Reading the Telling
The Passover Haggadah across Time and Place
The Haggadah (literally, “the telling”) is the text that recounts the Israelites’ deliverance from Egyptian bondage and structures the seder service on Passover eve, but the Passover seder’s domestic nature has in turn shaped the Haggadah to tell us an additional story, the story of those who produced and used the individual Haggadot.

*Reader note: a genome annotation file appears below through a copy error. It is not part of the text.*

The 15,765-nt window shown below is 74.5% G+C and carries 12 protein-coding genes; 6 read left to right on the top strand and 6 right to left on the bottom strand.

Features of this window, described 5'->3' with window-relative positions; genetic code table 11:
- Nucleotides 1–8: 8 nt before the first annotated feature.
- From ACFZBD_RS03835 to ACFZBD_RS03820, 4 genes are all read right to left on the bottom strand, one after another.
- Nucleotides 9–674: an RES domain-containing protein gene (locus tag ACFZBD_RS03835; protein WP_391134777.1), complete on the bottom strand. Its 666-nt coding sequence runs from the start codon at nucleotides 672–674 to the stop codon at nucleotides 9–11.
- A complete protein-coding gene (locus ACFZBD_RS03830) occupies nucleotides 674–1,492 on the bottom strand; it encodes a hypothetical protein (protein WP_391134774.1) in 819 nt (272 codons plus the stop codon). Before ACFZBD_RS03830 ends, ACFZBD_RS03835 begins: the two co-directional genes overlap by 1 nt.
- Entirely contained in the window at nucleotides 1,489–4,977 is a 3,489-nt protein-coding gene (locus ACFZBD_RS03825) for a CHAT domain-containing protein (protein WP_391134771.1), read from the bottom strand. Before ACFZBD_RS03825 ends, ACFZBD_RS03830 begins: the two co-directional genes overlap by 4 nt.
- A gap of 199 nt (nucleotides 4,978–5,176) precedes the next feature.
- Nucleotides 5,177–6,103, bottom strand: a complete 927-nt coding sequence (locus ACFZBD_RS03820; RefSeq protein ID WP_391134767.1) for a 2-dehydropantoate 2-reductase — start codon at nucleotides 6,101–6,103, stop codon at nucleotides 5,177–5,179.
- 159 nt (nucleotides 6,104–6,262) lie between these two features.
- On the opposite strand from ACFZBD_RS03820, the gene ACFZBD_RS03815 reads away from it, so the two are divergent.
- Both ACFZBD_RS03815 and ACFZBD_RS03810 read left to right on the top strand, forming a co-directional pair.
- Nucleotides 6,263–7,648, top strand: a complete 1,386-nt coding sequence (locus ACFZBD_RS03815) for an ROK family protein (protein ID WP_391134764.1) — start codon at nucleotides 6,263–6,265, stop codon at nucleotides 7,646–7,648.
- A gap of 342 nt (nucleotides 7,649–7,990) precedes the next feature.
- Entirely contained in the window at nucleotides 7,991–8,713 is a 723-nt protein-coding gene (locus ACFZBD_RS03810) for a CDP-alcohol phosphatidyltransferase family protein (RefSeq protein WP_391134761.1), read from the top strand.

Dating from the time of the Mishna (second and third century CE), the Haggadah presents its narrative through a series of scriptural and Talmudic quotations, commentaries, rituals, blessings, and songs assembled in various combinations over the millennia. The Haggadah’s patchwork and domestic qualities provide a window into the development of Jewish religious cultures across time and place. This exhibit highlights the distinctive character of the Haggadah using collections donated by Rabbi David Geffen and Richard K. Goldstein to the Pitts Theology Library. There are also Haggadot, images, and artifacts provided by the William Breman Jewish Heritage Museum and the Stuart A. Rose Manuscript, Archives, and Rare Book Library.